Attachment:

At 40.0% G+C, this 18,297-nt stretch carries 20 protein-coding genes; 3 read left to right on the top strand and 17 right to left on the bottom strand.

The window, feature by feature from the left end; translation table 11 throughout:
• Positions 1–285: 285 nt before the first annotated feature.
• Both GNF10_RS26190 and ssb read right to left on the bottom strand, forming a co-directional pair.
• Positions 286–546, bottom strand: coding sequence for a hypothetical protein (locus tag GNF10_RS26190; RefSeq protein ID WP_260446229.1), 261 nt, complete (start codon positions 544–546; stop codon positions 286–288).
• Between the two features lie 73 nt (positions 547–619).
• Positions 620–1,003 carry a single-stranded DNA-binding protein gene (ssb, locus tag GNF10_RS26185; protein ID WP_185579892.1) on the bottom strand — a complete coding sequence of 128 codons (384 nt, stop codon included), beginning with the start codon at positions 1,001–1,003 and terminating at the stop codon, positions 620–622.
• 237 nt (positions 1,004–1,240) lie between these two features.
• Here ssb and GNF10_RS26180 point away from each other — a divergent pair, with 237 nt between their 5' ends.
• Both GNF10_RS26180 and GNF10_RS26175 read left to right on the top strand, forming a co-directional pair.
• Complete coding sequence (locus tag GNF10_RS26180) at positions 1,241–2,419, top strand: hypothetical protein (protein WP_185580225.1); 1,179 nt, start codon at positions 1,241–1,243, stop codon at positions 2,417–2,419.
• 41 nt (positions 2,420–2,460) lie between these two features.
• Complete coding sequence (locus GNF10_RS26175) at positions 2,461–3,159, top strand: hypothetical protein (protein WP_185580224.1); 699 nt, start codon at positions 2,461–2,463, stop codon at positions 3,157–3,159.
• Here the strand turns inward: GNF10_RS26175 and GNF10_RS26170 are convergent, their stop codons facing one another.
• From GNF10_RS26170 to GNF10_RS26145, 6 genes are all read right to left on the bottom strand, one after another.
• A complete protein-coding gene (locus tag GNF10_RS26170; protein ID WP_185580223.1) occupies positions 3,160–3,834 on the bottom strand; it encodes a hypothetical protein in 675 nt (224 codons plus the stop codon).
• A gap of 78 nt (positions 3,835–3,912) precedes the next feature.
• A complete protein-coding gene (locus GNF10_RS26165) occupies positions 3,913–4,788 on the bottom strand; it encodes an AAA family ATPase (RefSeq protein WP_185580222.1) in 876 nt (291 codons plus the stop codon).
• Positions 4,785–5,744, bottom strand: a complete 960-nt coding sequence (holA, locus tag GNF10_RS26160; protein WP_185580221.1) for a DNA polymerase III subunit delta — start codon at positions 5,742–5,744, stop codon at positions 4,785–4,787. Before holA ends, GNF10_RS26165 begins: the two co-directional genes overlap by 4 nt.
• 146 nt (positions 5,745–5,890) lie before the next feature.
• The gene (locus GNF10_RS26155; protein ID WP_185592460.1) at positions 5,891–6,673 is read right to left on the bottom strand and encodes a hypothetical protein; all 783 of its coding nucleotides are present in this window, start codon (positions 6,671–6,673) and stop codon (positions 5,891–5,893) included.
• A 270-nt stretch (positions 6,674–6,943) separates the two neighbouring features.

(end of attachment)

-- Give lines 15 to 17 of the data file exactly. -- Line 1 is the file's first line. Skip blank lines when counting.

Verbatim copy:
• From GNF10_RS26170 to GNF10_RS26145, 6 genes are all read right to left on the bottom strand, one after another.
• A complete protein-coding gene (locus tag GNF10_RS26170; protein ID WP_185580223.1) occupies positions 3,160–3,834 on the bottom strand; it encodes a hypothetical protein in 675 nt (224 codons plus the stop codon).
• A gap of 78 nt (positions 3,835–3,912) precedes the next feature.